Modern funk, fusion, jazz and progressive rock fans got their itches scratched in L.A. recently, as Kung Fu hit The Mint. The enthusiastic audience danced, bounced and swayed to the funky beats into the early morning at the historic club on Pico Boulevard.

Before Kung Fu performed, the Long Beach, California, based jamband The Higgs opened the show. They impressed the crowd with a set of trippy jams with strong elements of prog, alt-rock and reggae. Lead vocalist and guitarist John Lovero played creative solos reminiscent of jam legends like Anastasio, Casal and Herring. Keyboard wizard Jesse August Jennings also impressed with massive solos on his multiple sets of keyboards. These guys are on the rise.

A few of the gigs on the King Fu tour were billed as “Fez West” – reprising the 2017 Fez tour featuring shows that combine Kung Fu originals with the music of Steely Dan. The Mint show included songs from their albums Tsar Bomba and Joy Ride, as well as few new songs and some classic Steely Dan tunes.

They came out swinging with Steely Dan’s “Kid Charlemagne” and immediately segued into their new tune “Chop Suey” from their “Ninja Cuts” releases. Tim Palmieri played intense guitar solos while Rob Somerville showed his amazing chops on the tenor sax. Palmieri, Somerville, bassist Chris DeAngelis and keyboards wizard Beau Sasser each contributed vocals throughout the set.

The band invited one of their East Coast friends, Pete Pidgeon (from Pete Pidgeon & Arcoda) to help out on vocals and guitar during an excellent cover of Steely Dan’s “Josie.” Pidgeon departed and the band launched into an amazing “Joyride” before going back to the Steely Dan catalog with “Hey Nineteen.” A new Kung Fu original instrumental, “Dirty Power,” featured an amazing guitar solo by Palmieri.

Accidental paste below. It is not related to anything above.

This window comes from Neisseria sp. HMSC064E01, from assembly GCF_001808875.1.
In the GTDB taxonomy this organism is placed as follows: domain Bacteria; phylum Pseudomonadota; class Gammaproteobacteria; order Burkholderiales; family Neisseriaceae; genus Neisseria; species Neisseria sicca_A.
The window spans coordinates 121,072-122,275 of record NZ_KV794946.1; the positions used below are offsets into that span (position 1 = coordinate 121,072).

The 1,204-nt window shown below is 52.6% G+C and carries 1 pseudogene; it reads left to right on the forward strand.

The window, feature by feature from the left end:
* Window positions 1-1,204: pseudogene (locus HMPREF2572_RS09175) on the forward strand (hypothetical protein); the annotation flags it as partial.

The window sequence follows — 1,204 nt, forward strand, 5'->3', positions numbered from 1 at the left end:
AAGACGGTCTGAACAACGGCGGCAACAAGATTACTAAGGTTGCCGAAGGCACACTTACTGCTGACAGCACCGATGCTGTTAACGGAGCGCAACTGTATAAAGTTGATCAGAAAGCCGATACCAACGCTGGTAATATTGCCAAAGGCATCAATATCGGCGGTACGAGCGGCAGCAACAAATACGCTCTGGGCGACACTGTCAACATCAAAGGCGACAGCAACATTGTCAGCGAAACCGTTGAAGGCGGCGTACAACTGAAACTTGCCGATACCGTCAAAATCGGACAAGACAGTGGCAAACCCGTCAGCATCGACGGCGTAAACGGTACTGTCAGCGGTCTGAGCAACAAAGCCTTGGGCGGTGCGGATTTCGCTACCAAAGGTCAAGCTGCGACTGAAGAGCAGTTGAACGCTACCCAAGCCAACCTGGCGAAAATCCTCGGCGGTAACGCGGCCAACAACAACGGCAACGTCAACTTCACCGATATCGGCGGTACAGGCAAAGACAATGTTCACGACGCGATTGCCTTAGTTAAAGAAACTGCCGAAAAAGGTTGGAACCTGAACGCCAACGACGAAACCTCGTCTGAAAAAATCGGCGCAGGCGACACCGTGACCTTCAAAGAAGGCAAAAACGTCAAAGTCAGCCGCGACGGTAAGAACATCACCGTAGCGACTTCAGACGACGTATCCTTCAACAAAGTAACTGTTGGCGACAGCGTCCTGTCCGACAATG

The band kept the Steely Dan tribute going with a fine version of “My Old School.” DeAngelis and drummer Adrian Tramontano played a long bass and drum duet before the full band broke into Tsar Bomba’s “Hollywood Kisses.” Somerville led on vocals with the other guys harmonizing. During the lengthy instrumental portion of the song, Somerville really cooked with a complex, funky sax solo.

The band closed the set with Steely Dan’s “Reeling in the Years” as Palmieri took over lead vocals and magically reproduced that tune’s distinctive guitar riff. The band was super tight all set and the classic cover was a fine way to end the show. The guys left the stage for a few minutes but came back to play another new one from their “Ninja Cuts” series called “Caught Up.” The song has a great, funky groove with Somerville and Sasser leading on vocals.